Beginner’s Guide to Bitcoin and Faucets

What is Bitcoin?

Simply put, Bitcoin is digital cash. It is money that can be sent through the internet to and from anywhere in the world where there is an internet connection.

No government, company, person, or group of people controls Bitcoin. Instead, it is controlled and secured by computers distributed around the world. Since no single group controls the protocol, Bitcoin provides a number of advantages and features over other payment systems and currencies.

Unlike a bank account, you don’t need permission to create an account or to send money. Even better, wallets are completely free to setup since they are just applications installed on your computer, phone, or tablet. There are no chargebacks, holds on accounts, or spending limits.

Bitcoin transactions are also fast and cheap. Transactions are transmitted in only a few seconds, and usually confirmed by the network within 15 minutes. It only costs a few cents to send a transaction, no matter how much money is involved in the transfer.

Bitcoin is also great for businesses. There are no chargebacks like with credit cards, since Bitcoin payments cannot be reversed. Merchants accepting bitcoins online can accept payments with the comfort and security of cash, but with the convenience of credit cards.

Unlike traditional currencies, governments, politicians, and policy makers cannot alter Bitcoin’s supply at will. Bitcoin’s supply is fairly distributed through mining and is capped at 21 million bitcoins. Bitcoin is a deflationary currency, which means it is more similar to precious metals like gold and silver.

What is a Bitcoin Wallet? 

Bitcoin wallets are much different than traditional bank accounts. In order to understand Bitcoin wallets, we must first understand private keys—secret codes that give you access to spend bitcoins.

private and public keys

In the image above, the code on the left side is a bitcoin address. Let’s say that this address—in this case 18iDfm7QfbtVWG5jWwhEY8YgmzPsi6QYcJ—belongs to Bob. Bob has a friend named Tim who wants to send 1 bitcoin to Bob. Since Bob’s Bitcoin address is public, he just needs to send it to Tim. Once Tim knows Bob’s address, Tim can send him the bitcoins.

Now, how does Bob know that the money Tim sends will be safe and secure? Well, Bob knows that because his private key—the secret code (KzQyd8fLFJHqUGjD8gDdtF7ZSVubxFa4yC9twi2DHNgpgChFswLk ) shown on the left—was not shared with Tim. Instead, Bob kept his private key secured on his computer.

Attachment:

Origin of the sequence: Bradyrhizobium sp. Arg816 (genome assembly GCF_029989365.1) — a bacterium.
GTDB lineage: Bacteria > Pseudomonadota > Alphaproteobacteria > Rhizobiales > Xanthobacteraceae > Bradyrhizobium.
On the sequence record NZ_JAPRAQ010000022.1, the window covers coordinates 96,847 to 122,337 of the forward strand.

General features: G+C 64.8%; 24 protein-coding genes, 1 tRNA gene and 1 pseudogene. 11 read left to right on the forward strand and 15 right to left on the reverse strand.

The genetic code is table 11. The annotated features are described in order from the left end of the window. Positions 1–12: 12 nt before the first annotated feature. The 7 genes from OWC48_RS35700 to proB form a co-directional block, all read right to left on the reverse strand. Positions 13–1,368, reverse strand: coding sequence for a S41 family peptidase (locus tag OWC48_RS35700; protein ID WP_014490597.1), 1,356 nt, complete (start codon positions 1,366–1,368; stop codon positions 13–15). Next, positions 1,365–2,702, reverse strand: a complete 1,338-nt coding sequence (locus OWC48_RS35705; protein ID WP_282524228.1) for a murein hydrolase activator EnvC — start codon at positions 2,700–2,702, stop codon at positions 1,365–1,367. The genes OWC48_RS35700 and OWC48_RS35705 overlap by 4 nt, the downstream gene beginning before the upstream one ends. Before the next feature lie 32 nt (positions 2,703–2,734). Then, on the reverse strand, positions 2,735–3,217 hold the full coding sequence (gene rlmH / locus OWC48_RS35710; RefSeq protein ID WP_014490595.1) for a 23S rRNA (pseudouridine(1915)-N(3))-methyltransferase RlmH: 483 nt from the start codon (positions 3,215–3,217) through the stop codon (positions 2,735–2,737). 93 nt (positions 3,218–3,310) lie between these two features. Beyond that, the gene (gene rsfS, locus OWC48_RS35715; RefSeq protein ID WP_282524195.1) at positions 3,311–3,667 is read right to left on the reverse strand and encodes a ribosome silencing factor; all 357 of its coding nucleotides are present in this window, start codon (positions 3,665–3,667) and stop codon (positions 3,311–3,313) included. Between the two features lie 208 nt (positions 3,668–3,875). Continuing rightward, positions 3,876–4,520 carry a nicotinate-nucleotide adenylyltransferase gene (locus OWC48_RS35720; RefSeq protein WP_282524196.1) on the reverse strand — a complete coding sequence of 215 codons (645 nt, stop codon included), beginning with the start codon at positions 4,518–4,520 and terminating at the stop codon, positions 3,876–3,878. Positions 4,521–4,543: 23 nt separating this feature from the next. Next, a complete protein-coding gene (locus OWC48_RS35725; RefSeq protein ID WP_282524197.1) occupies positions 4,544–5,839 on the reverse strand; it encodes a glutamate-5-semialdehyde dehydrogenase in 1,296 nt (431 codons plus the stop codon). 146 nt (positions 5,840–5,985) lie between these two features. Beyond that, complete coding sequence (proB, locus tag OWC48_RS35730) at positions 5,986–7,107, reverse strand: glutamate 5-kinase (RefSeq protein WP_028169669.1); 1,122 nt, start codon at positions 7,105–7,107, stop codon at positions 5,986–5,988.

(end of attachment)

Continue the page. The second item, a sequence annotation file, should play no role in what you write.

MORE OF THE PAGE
Once the 1 bitcoin that Tim sent Bob has been deposited in 18iDfm7QfbtVWG5jWwhEY8YgmzPsi6QYcJ, only the user or users who control the private key to that address will be able to spend the funds. Since only Bob knows his private key, only he can spend the 1 BTC that Tim sent.

So, think of private keys like the key to your house. Anyone with your private key(s) has access to your bitcoins, just like anyone with the key to your house can easily enter. Just like the key to your house, it is possible to make multiple copies of a private key as backups.

Since you now understand Bitcoin addresses and private keys, it will be much easier to understand Bitcoin wallets.

Bitcoin wallets are just a collection of Bitcoin addresses and private keys. Now, you are probably wondering:

Why we can’t simply reuse the same address over and over again?

You can, but it’s not recommended. The history of each Bitcoin address is publically visible on the Bitcoin blockchain (explained below). Let’s say that Bob accepted Tim’s 1 BTC into the address 18iDfm7QfbtVWG5jWwhEY8YgmzPsi6QYcJ. Bob now wants to accept another 1 BTC from his friend John.

If Bob sends John the 18iDfm7QfbtVWG5jWwhEY8YgmzPsi6QYcJ address, John can now see that Bob has received 1 BTC. John does not necessarily know that Tim sent Bob the money, but John simply knows that Bob received 1 BTC to this address.